The Cincinnati Reds, last season’s surprise NL Central champions, are in need of both some offensive and pitching help.
The Reds are 3.5 games out going into play tonight, and need to leap over three teams to get to the top spot.
Last season’s offensive juggernauts are only batting .258 as a team this season and could use a bat to replace Jonny Gomes’s subpar play. Even though both Joey Votto and Jay Bruce, pictured here, have been on fire this season, the offense has lacked the production it had last season.
Gomes, the left fielder, is batting only .218, prompting General Manager Walt Jocketty to put in a call to the San Diego Padres about slugger Ryan Ludwick. Ludwick, having a down season himself, seems to be the big target for the Reds who could try to get a package deal with Padres’ relievers to bolster their club in a big way. Mike Adams, the Padres’ set up man with a 1.26 ERA would solidify a shaky Reds’ bullpen.
If the Reds offer some incredible prospects, like catcher Devin Mesoraco and first baseman Yonder Alonso, along with a pitching prospect, the Reds could even acquire Heath Bell, the Padres’ standout closer. Getting Bell and Ludwick, or even one of them, would be a huge boost to a team who some believe are the team fading out of contention.
Another top name target for the Reds is Rockies’ starter Ubaldo Jimenez, whose name has been floated around on the market for quite some time. Publicly, Jimenez is not being shopped but with the Rockies out of contention it appears as though they would entertain some offers.
Since Jimenez is only one year removed from being one of the most dominant pitchers in the league and is having a pretty good season, the price for his arm will be very high. It all depends on what the Reds want or are willing to part with. They might be regretting making a hasty move come if they don’t make the playoffs, making for a very blue, and certainly not a Red October.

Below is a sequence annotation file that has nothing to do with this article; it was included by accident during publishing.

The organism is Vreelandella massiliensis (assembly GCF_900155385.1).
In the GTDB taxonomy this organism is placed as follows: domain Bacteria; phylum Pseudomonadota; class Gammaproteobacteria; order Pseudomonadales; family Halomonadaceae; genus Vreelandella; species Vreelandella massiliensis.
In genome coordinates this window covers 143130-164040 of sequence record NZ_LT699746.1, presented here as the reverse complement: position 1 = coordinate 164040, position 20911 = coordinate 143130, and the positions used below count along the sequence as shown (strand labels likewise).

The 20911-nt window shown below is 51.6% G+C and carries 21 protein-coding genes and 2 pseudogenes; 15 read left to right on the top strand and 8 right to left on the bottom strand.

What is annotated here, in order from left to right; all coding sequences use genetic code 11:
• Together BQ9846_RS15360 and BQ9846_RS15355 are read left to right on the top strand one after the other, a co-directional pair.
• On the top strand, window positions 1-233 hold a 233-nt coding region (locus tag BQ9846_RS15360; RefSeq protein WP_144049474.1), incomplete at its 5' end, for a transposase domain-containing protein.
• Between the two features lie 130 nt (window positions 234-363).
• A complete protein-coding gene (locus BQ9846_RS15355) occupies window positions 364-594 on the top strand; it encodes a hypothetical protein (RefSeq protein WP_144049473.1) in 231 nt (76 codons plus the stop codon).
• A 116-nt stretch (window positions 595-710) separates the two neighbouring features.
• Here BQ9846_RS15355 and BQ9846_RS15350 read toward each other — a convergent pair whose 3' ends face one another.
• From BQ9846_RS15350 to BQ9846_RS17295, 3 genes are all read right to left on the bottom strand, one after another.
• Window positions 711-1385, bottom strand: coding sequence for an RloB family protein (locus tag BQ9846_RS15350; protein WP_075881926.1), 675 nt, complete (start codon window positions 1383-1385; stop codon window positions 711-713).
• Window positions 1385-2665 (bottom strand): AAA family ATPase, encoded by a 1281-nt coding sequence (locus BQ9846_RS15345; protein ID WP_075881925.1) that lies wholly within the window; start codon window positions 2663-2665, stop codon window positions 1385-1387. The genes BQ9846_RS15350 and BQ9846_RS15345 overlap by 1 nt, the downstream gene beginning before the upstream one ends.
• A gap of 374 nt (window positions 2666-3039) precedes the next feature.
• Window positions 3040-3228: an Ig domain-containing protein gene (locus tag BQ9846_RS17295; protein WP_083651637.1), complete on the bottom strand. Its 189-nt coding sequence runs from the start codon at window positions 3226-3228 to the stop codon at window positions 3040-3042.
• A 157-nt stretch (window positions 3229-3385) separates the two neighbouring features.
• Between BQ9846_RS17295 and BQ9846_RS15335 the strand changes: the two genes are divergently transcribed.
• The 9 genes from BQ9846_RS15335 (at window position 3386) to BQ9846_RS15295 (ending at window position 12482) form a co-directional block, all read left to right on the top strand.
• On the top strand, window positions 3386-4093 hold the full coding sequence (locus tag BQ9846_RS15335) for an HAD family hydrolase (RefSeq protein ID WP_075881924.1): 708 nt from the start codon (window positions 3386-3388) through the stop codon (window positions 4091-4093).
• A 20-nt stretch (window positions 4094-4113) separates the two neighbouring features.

The Chicago Cubs: Drowning In Bad Contracts
The disappointing Cubbies are out of contention before August again, continuing their world series drought another year. Another year of futility for the Cubs has led General Manager Jim Hendry to entertain contending teams’ phone calls.
As the Cubs look to sell some of their highest paid players, they are looking to receive highly touted prospects in return. Pitchers such as Kerry Wood, Carlos Marmol, Carlos Zambrano and Ryan Dempster have been coveted by numerous teams, but two big bats have been especially talked about in recent days.
Two of the Cubs’ sluggers that might be on the move include former perennial all stars outfielder Alfonso Soriano and third baseman Aramis Ramirez, pictured here hitting a majestic home run.
Soriano is batting .255 with 14 home runs and could be useful for a team in need of power like the Arizona Diamondbacks or the Detroit Tigers. The only issue is his very large contract, as Soriano is earning 19 million dollars this season.
Ramirez has been rumored to be a target of the Los Angeles Angels of Anaheim. The Angels could use a big bat to overcome the first place Texas Rangers, and Ramirez’s .300 batting average with 17 home runs and 58 RBIs would be a huge boost.